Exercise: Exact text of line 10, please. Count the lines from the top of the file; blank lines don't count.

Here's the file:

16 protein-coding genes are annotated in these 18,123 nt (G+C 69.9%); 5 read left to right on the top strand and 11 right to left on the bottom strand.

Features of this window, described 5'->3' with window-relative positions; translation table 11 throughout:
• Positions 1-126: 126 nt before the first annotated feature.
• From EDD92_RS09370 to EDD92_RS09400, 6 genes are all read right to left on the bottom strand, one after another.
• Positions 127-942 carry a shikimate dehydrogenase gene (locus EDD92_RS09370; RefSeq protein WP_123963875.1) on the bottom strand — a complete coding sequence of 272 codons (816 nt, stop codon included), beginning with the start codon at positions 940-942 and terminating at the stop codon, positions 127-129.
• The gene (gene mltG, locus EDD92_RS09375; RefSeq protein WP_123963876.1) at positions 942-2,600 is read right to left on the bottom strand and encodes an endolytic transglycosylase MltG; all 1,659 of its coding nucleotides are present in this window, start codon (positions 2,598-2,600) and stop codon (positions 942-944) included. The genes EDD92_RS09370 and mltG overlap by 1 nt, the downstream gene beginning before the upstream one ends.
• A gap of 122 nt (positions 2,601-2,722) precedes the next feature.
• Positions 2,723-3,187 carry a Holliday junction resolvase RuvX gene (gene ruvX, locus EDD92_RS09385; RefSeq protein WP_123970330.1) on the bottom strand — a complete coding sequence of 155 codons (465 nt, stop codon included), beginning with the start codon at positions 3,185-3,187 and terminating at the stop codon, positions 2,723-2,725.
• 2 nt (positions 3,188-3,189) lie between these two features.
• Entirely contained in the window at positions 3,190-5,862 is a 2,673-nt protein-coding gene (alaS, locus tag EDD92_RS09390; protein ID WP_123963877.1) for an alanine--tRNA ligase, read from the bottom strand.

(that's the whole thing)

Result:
• Entirely contained in the window at positions 3,190-5,862 is a 2,673-nt protein-coding gene (alaS, locus tag EDD92_RS09390; protein ID WP_123963877.1) for an alanine--tRNA ligase, read from the bottom strand.